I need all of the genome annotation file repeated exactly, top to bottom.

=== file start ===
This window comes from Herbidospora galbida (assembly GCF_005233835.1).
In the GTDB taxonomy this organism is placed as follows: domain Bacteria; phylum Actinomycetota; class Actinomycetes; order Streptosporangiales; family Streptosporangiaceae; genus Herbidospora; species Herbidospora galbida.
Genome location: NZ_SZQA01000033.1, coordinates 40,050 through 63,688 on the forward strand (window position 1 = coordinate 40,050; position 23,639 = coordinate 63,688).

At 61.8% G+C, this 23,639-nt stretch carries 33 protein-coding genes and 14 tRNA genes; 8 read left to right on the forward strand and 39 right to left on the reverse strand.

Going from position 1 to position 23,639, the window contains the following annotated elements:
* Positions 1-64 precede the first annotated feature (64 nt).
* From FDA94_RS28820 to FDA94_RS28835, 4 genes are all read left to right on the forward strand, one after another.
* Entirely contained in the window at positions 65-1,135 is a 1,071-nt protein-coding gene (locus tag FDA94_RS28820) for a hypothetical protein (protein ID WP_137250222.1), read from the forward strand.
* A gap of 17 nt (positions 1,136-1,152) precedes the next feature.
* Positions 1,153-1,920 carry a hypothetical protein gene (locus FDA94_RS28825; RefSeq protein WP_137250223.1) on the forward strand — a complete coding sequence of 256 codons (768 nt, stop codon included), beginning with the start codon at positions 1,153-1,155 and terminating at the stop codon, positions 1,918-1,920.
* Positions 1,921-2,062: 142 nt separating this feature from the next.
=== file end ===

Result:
This window comes from Herbidospora galbida (assembly GCF_005233835.1).
In the GTDB taxonomy this organism is placed as follows: domain Bacteria; phylum Actinomycetota; class Actinomycetes; order Streptosporangiales; family Streptosporangiaceae; genus Herbidospora; species Herbidospora galbida.
Genome location: NZ_SZQA01000033.1, coordinates 40,050 through 63,688 on the forward strand (window position 1 = coordinate 40,050; position 23,639 = coordinate 63,688).

At 61.8% G+C, this 23,639-nt stretch carries 33 protein-coding genes and 14 tRNA genes; 8 read left to right on the forward strand and 39 right to left on the reverse strand.

Going from position 1 to position 23,639, the window contains the following annotated elements:
* Positions 1-64 precede the first annotated feature (64 nt).
* From FDA94_RS28820 to FDA94_RS28835, 4 genes are all read left to right on the forward strand, one after another.
* Entirely contained in the window at positions 65-1,135 is a 1,071-nt protein-coding gene (locus tag FDA94_RS28820) for a hypothetical protein (protein ID WP_137250222.1), read from the forward strand.
* A gap of 17 nt (positions 1,136-1,152) precedes the next feature.
* Positions 1,153-1,920 carry a hypothetical protein gene (locus FDA94_RS28825; RefSeq protein WP_137250223.1) on the forward strand — a complete coding sequence of 256 codons (768 nt, stop codon included), beginning with the start codon at positions 1,153-1,155 and terminating at the stop codon, positions 1,918-1,920.
* Positions 1,921-2,062: 142 nt separating this feature from the next.